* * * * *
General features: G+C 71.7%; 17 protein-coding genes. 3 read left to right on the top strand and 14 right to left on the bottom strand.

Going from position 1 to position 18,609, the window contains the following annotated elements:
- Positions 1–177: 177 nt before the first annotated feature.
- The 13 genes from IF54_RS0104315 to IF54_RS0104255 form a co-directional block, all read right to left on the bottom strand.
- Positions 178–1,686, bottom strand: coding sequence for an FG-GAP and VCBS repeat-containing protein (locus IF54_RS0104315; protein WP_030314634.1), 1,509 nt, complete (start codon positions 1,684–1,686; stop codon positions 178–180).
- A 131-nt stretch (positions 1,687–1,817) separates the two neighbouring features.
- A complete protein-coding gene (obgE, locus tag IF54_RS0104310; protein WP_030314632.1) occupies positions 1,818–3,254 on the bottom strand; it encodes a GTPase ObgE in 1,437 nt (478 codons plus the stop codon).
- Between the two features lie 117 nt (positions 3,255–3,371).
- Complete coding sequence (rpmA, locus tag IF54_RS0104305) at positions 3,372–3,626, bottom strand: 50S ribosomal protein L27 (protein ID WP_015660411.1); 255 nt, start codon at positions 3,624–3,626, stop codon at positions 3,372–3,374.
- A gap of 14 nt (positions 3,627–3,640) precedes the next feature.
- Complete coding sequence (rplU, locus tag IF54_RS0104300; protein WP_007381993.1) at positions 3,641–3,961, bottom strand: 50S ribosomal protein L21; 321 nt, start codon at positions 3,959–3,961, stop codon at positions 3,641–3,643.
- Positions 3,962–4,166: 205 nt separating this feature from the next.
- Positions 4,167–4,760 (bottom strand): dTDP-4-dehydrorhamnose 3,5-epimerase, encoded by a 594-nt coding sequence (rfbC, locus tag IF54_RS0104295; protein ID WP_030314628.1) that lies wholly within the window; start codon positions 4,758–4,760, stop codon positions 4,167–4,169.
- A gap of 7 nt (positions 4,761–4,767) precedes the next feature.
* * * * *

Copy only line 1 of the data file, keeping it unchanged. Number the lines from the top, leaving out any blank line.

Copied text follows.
General features: G+C 71.7%; 17 protein-coding genes. 3 read left to right on the top strand and 14 right to left on the bottom strand.